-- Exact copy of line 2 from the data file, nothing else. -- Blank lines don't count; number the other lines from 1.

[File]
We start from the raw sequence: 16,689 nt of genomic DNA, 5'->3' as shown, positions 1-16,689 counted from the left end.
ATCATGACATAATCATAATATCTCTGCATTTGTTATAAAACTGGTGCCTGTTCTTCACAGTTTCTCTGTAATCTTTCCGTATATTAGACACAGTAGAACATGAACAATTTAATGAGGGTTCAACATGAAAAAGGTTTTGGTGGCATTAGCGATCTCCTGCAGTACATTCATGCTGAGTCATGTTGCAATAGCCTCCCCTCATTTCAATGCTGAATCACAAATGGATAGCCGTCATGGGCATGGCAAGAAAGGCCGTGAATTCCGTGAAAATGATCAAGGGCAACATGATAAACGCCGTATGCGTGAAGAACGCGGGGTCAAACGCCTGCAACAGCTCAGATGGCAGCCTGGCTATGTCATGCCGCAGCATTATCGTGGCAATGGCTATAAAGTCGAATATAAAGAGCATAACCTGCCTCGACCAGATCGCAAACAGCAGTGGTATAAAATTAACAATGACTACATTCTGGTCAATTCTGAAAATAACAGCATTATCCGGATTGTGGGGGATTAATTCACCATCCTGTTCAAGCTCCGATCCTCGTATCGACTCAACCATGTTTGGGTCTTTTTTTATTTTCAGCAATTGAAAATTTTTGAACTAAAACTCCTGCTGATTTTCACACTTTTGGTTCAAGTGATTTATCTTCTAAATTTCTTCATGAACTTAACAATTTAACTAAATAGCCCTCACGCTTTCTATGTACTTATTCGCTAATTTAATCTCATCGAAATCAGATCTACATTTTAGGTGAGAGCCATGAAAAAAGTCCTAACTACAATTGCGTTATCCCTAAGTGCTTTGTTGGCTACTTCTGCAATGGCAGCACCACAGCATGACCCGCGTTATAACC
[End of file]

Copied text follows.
ATCATGACATAATCATAATATCTCTGCATTTGTTATAAAACTGGTGCCTGTTCTTCACAGTTTCTCTGTAATCTTTCCGTATATTAGACACAGTAGAACATGAACAATTTAATGAGGGTTCAACATGAAAAAGGTTTTGGTGGCATTAGCGATCTCCTGCAGTACATTCATGCTGAGTCATGTTGCAATAGCCTCCCCTCATTTCAATGCTGAATCACAAATGGATAGCCGTCATGGGCATGGCAAGAAAGGCCGTGAATTCCGTGAAAATGATCAAGGGCAACATGATAAACGCCGTATGCGTGAAGAACGCGGGGTCAAACGCCTGCAACAGCTCAGATGGCAGCCTGGCTATGTCATGCCGCAGCATTATCGTGGCAATGGCTATAAAGTCGAATATAAAGAGCATAACCTGCCTCGACCAGATCGCAAACAGCAGTGGTATAAAATTAACAATGACTACATTCTGGTCAATTCTGAAAATAACAGCATTATCCGGATTGTGGGGGATTAATTCACCATCCTGTTCAAGCTCCGATCCTCGTATCGACTCAACCATGTTTGGGTCTTTTTTTATTTTCAGCAATTGAAAATTTTTGAACTAAAACTCCTGCTGATTTTCACACTTTTGGTTCAAGTGATTTATCTTCTAAATTTCTTCATGAACTTAACAATTTAACTAAATAGCCCTCACGCTTTCTATGTACTTATTCGCTAATTTAATCTCATCGAAATCAGATCTACATTTTAGGTGAGAGCCATGAAAAAAGTCCTAACTACAATTGCGTTATCCCTAAGTGCTTTGTTGGCTACTTCTGCAATGGCAGCACCACAGCATGACCCGCGTTATAACC